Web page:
February Campaigns 2016
Reunite Refugee Families
Refugee Action has launched a campaign urging the UK to expand its refugee family reunion rules to ensure people’s loved ones are able to join them safely.
Take their quiz to find out if your family would be able to join you if you’d found sanctuary in the UK, read Abebe’s experience of trying to reunite with his wife, and find out more about why current family reunification laws are an issue by clicking here.
Unaccompanied Minors in Europe
Save the Children ran a January campaign urging the government to take in 3,000 lone refugee children from across Europe. While the government did not agree to take in 3,000, it did make three pledges regarding unaccompanied minors:
- Reunite children in Europe with family in the UK.
- Resettle unaccompanied minors from conflict areas in the UK when it is in their best interests.
- Provide more resources to help protect children arriving in Europe.
Read more about what the government has pledged to do on the Save the Children website.
The Jewish Council for Racial Equality, which organised a petition from the Jewish community in support of the Save the Children campaign, welcomed the government’s proposals but expressed deep disappointment ‘ that most unaccompanied children in Europe, separated from their families and at tremendous risk of abuse, violence and trafficking, will be excluded from this scheme.’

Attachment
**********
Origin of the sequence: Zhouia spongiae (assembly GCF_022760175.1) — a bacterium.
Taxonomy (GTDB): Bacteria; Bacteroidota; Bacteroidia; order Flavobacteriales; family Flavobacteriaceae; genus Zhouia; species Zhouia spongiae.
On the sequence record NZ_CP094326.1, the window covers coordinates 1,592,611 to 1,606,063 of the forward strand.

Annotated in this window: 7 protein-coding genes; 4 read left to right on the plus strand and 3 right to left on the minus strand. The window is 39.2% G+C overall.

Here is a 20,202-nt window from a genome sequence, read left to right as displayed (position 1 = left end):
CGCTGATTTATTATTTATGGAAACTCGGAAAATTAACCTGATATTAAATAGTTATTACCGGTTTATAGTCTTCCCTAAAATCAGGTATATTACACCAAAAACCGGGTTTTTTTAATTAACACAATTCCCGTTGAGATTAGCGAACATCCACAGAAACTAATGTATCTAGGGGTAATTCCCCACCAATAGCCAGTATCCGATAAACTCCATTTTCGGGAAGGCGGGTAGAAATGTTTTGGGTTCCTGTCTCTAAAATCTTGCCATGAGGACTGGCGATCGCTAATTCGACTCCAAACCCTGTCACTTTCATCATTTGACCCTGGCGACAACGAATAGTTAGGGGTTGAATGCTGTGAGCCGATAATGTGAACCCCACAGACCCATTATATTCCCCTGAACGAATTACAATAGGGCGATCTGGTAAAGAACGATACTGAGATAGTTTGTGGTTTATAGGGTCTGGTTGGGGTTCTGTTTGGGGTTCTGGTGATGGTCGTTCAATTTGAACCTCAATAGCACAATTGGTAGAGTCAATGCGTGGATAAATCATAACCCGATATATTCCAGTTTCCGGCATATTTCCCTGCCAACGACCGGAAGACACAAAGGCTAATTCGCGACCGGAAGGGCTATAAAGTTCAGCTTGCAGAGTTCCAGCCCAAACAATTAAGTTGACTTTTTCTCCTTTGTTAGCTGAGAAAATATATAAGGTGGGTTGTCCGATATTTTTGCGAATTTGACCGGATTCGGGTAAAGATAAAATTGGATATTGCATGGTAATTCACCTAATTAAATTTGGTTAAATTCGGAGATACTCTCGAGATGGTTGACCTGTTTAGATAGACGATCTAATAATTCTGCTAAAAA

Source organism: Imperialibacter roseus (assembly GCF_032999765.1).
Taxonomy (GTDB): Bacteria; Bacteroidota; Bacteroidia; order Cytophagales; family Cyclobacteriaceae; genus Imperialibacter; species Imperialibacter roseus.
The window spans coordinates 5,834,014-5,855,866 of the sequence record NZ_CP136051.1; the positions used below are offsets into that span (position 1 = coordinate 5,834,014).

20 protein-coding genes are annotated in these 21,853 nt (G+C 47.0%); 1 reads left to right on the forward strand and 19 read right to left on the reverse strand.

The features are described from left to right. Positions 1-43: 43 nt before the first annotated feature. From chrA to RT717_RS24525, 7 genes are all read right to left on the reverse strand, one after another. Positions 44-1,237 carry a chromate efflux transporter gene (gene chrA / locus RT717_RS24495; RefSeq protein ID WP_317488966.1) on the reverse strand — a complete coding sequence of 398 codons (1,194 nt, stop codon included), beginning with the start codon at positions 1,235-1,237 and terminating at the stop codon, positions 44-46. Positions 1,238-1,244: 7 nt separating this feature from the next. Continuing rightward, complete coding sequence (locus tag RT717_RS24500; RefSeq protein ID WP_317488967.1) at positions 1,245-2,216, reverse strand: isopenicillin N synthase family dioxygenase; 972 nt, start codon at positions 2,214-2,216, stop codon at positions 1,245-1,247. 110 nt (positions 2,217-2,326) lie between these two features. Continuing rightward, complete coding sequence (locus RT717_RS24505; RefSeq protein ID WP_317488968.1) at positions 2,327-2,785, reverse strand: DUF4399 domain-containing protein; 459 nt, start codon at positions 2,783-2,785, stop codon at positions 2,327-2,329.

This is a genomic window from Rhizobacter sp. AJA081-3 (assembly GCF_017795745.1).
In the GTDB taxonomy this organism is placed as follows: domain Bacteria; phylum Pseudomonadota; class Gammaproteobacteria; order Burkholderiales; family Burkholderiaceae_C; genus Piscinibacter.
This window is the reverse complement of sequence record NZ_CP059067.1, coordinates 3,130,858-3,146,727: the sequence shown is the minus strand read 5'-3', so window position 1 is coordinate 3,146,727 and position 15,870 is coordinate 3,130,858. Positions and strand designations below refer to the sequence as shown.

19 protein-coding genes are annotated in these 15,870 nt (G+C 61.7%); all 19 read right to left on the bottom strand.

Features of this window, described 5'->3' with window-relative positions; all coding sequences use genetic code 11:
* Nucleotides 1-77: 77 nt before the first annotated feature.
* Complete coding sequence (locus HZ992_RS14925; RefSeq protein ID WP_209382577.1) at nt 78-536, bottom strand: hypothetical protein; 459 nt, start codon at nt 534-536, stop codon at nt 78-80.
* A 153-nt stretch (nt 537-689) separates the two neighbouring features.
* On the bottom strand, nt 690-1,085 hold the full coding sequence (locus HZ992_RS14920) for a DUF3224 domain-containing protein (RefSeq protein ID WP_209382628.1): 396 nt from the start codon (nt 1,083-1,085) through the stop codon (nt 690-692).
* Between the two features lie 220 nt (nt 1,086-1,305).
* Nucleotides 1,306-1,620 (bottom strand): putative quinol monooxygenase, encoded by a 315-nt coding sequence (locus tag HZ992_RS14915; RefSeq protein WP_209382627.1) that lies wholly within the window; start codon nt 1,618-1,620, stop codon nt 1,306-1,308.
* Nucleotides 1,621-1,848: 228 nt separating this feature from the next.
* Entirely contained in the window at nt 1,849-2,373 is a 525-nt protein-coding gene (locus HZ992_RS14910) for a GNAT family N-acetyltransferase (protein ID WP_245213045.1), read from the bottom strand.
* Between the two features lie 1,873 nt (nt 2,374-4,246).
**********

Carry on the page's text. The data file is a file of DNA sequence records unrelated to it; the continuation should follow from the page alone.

In January the Shaw Review was published. The independent review into the welfare of immigration detainees commissioned by the home secretary called for ministers to reduce “boldly and without delay” the 30,000 people detained each year.
The report was not allowed to address the question of indefinite detention or proposals submitted on the matter. It did however address the issue through the inability of some detainees to apply for bail, leaving those who are most vulnerable to ‘languish in detention because they lack the capacity to make a bail application.’
René Cassin called the review ‘positive but piecemeal’, saying it ‘demonstrates some of the worse parts of the UK detention system yet continues to ignore an underlying cause of welfare problems.’